Unfortunately, the media has largely ignored it.

It seems there is a strong media bias to headline studies suggesting negative or no benefit results and to ignore positive ones that do show benefit. For example, this study shows a 30% lower rate… read more

Beyond texting: augmented-reality windshields — what could go wrong?

January 16, 2012 by Amara D. Angelica


What? You thought distracted drivers texting on cell phones and swerving erratically is a problem? That’s so 2011.

Imagine a future in which icons flash on your car windshield, hologram-style, as your car approaches restaurants, stores, historic landmarks or the homes of friends, effuses CNN.

Simply point your hand at them, and the icons open to show real-time information: when that bridge over there was built,… read more

How to access TV news on any topic for the last three years

September 20, 2012 by Amara D. Angelica


This is fantastic news for journalists and voters: the Internet Archive has launched the free TV News Search & Borrow service.

The collection now contains 350,000 news programs collected over 3 years from national U.S. networks and stations in San Francisco and Washington D.C.  The archive is updated with new broadcasts 24 hours after they are aired.  Older materials are also being added.… read more

Ask Ray | Supporting women in the sciences and technology

April 28, 2014

(credit: iStock)

Dear readers,

There is a major push in Silicon Valley to recruit more women into software engineering. The overall issue of the lack of women in this field is a national issue.

I strongly encourage and support women in the sciences and in technology. I wanted to share this recent article in The New York Times.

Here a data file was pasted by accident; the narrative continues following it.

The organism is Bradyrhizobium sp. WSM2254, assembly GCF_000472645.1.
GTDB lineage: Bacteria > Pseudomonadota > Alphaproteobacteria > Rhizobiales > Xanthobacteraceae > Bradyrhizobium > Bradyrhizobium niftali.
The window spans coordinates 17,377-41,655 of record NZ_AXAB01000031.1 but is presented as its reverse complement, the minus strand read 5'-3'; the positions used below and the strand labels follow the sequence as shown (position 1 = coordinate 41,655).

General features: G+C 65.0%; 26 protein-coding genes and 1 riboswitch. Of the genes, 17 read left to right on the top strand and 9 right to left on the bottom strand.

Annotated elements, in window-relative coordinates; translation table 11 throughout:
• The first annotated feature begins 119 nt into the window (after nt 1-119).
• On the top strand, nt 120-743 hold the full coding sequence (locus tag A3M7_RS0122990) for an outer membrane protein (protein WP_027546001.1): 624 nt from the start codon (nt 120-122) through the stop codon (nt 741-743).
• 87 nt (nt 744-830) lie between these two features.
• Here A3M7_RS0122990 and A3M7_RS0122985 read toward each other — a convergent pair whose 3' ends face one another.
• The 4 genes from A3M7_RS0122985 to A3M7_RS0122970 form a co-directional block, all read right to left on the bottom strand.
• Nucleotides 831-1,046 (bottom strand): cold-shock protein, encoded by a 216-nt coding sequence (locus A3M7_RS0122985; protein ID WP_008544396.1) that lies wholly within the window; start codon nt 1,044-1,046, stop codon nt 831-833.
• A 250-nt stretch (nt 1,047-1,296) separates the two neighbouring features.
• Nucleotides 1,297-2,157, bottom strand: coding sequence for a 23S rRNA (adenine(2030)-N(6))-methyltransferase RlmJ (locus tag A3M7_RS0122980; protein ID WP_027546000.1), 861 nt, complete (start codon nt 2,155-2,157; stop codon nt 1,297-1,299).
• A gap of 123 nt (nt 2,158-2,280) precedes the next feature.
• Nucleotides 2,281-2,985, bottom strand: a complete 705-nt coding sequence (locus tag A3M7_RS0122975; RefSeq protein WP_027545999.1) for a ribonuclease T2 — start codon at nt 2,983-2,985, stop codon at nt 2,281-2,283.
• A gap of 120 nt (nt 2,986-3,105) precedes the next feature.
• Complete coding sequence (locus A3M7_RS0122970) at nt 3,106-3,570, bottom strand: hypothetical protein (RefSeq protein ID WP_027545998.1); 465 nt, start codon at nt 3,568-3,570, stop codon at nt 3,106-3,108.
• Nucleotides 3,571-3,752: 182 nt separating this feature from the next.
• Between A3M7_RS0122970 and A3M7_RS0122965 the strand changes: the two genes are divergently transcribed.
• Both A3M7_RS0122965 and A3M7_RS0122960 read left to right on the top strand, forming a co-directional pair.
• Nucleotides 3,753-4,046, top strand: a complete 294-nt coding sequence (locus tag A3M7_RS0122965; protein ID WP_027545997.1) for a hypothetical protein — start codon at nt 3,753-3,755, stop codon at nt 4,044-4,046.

The New York Times | Technology’sread more

When The Speed Of Light Is Too Slow: Trading at the Edge

November 11, 2010 by Thomas McCabe


Modern stock market trading computers have become so fast that the speed of light is now their key limiting factor. A new paper by a physicist and a mathematician explains how traders can take advantage of this ultimate speed limit.

Computers were originally introduced in trading because they are faster than us in responding to market signals. A human trader might buy up a million shares of Microsoft for… read more

Getting ‘hallucinating’ robots to arrange your room for you

June 20, 2012 by Amara D. Angelica

A robot populates a room with imaginary human stick figures in order to decide where objects should go to suit the needs of humans (credit: Personal Robotics Lab, Cornell)

When we last (virtually) visited the Personal Robotics Lab of Ashutosh Saxena, Cornell assistant professor of computer science, we learned that they’ve taught robots to pick up after you, while you sit around and watch Futurama.

But why stop there in your search for the ultimate slave robot? Now they’ve taught robots where in a room you might stand, sit, or work,read more

Evidence of extraterrestrial life?

March 7, 2011 by Amara D. Angelica

Ivuna CI1 meteorite filament. partially encased in thin carbon-rich sheath. Image: Richard B. Hoover

Richard B. Hoover, Ph.D. NASA/Marshall Space Flight Center has discovered evidence of microfossils similar to terrestrial cyanobacteria in freshly fractured slices of the interior surfaces of two meteorites. He found that similar to trichomic cyanobacteria and other trichomic prokaryotes such as filamentous sulfur bacteria.

“The filaments have been observed to be embedded in freshly fractured internal surfaces of the stones,” said. “They exhibit features (eg, the size and size… read more

I’ve seen the future of electronics and it’s … vacuum tubes!

July 12, 2012 by Amara D. Angelica


Huh? Yep, you read it right.

We are bumping into a limit to increasing transistor speed, determined by the “electron transit time” — the time it takes an electron to travel, says Hong Koo Kim, a professor in the University of Pittsburgh’s Swanson School of Engineering.

It’s back to the vacuum, folks.

Kim explains: electrons traveling inside a semiconductor device frequently experience collisions or scattering… read more